A layer of relatively warm air aloft, usually several thousand feet above the ground, which suppresses or delays the development of thunderstorms. Air parcels rising into this layer become cooler than the surrounding air, which inhibits their ability to rise further and produce thunderstorms. Sometimes called the lid.
Convective Available Potential Energy. CAPE is directly related to the maximum potential vertical speed within an updraft; higher values indicate greater potential for severe weather.
The composite reflectivity is the maximum dBZ reflectivity from any of the reflectivity angles of the NEXRAD weather radar
The changing of wind direction with height.
To split and move out in different directions from a single point, usually said of horizontal winds. Divergence at upper levels of the atmosphere enhances upward motion, and hence the potential for thunderstorm development.
A powerful downdraft often associated with an intense thunderstorm that strikes the ground and deflects in all directions. A downburst may produce damaging surface winds.
The height above ground of the center of the radar beam using the tilt, or scan, that contains the highest elevation where reflectivities greater than 18 dBZ can be detected.
A rapid and extreme flow of high water into a normally dry area, or a rapid water level rise in a stream or creek above a predetermined flood level, beginning within six hours of the causative event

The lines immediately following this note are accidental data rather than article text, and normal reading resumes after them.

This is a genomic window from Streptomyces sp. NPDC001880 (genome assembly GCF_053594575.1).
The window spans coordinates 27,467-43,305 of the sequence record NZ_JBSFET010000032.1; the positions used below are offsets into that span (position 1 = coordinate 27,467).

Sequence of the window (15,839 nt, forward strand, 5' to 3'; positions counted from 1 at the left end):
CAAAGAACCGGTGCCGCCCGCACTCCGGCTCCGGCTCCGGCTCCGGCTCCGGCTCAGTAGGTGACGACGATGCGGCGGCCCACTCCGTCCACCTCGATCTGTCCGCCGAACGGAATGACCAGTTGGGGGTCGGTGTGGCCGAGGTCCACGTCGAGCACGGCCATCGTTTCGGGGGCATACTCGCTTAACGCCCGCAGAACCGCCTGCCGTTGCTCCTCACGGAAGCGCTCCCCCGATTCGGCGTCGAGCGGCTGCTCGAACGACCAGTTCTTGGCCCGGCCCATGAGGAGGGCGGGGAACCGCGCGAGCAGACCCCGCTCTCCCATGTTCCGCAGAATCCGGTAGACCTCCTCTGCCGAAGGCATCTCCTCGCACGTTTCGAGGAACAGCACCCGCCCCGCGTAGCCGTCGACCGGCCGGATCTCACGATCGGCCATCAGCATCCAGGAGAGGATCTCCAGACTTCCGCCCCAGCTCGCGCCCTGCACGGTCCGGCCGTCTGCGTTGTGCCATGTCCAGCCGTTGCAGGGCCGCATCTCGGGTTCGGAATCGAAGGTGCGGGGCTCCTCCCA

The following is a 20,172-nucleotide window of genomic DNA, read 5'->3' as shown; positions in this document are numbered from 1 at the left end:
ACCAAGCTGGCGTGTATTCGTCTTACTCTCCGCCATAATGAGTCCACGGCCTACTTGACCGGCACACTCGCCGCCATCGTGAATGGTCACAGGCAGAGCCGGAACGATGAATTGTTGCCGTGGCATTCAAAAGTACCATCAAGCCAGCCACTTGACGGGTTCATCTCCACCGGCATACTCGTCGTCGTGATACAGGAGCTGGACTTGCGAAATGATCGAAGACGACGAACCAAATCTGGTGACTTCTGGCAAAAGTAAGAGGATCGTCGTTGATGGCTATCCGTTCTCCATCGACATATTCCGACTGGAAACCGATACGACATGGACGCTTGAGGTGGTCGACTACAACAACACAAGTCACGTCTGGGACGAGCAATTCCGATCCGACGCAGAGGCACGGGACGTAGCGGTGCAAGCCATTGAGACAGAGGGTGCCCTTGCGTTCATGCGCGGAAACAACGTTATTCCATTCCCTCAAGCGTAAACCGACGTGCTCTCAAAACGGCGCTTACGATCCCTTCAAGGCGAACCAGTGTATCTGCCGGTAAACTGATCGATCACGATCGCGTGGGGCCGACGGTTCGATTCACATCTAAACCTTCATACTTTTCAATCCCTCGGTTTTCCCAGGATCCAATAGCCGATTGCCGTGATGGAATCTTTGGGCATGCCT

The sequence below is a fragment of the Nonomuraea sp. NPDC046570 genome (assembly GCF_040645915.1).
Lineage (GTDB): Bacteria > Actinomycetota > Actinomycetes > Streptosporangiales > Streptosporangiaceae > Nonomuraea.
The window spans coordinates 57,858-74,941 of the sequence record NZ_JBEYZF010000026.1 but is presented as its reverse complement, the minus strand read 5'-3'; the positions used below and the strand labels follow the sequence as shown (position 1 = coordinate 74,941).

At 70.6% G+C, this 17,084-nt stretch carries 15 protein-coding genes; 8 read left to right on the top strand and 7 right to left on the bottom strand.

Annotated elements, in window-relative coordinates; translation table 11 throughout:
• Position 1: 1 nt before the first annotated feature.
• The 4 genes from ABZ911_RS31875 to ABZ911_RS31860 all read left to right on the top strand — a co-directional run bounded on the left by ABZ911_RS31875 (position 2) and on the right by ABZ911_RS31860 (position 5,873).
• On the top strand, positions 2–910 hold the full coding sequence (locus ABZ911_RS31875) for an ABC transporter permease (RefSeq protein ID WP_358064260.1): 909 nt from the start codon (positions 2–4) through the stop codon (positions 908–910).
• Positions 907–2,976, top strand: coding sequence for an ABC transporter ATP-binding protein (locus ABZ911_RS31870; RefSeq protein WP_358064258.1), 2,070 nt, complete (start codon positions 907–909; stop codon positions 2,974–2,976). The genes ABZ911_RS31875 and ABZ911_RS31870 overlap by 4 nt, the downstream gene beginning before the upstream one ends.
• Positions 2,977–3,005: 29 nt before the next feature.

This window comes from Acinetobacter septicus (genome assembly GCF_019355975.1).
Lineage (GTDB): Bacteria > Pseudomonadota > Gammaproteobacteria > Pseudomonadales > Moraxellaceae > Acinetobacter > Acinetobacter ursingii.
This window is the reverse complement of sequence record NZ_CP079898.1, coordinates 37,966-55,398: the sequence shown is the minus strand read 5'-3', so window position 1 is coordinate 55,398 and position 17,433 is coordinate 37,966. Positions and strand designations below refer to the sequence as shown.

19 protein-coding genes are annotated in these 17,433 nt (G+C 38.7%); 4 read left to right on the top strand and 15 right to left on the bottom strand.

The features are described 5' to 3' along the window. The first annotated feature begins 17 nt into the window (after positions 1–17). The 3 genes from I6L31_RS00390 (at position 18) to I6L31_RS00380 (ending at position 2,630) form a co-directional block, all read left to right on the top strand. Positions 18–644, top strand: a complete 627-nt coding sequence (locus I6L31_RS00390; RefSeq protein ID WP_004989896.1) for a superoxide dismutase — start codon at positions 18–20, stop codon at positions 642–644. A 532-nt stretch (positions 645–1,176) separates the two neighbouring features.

Issued to inform the public, emergency management, and other cooperating agencies that flash flooding is in progress, imminent, or highly likely.
Issued to indicate current or developing hydrologic conditions that are favorable for flash flooding in and close to the watch area, but the occurrence is neither certain or imminent.
Any high flow, overflow, or inundation by water which causes or threatens damage.
The main region of downdraft in the forward, or leading, part of a supercell, where most of the heavy precipitation is.
The altitude at which the air temperature first drops below freezing.
Precipitation falling from a cumulonimbus cloud in the form of pellets or balls of ice greater than 5mm in diameter. Hailstones are usually composed of concentric layers of clear ice and compact snow.
A tropical cyclone in the Atlantic, Caribbean Sea, Gulf of Mexico, or eastern Pacific, which the maximum 1-minute sustained surface wind is 64 knots (74 mph) or greater.
The tendency for air parcels to accelerate when they are displaced from their original position; especially, the tendency to accelerate upward after being lifted. Instability is a prerequisite for severe weather.
Air parcels rising up from the ground or some other surface
A rotating air mass within a thunderstorm which may produce a tornado, usually 2-6 miles in diameter and often found on the right rear flank of a supercell thunderstorm. On high-precipitation (HP) supercell, the mesocyclone may be found on the front flank. Although strictly speaking a radar term, a supercell may exhibit visual cues indicating [...]
When conditions actually begin to shape up for severe weather, SPC (Storm Prediction Center) often issues a Mesoscale Discussion (MCD) statement anywhere from roughly half an hour to several hours before issuing a weather watch. SPC also puts out MCDs for hazardous winter weather events on the mesoscale, such as locally heavy snow, blizzards and [...]
A convective downdraft with an affected outflow area of less than 2 ½ miles wide and peak winds lasting less than 5 minutes. Microbursts may induce dangerous horizontal/vertical wind shears, which can cause property damage.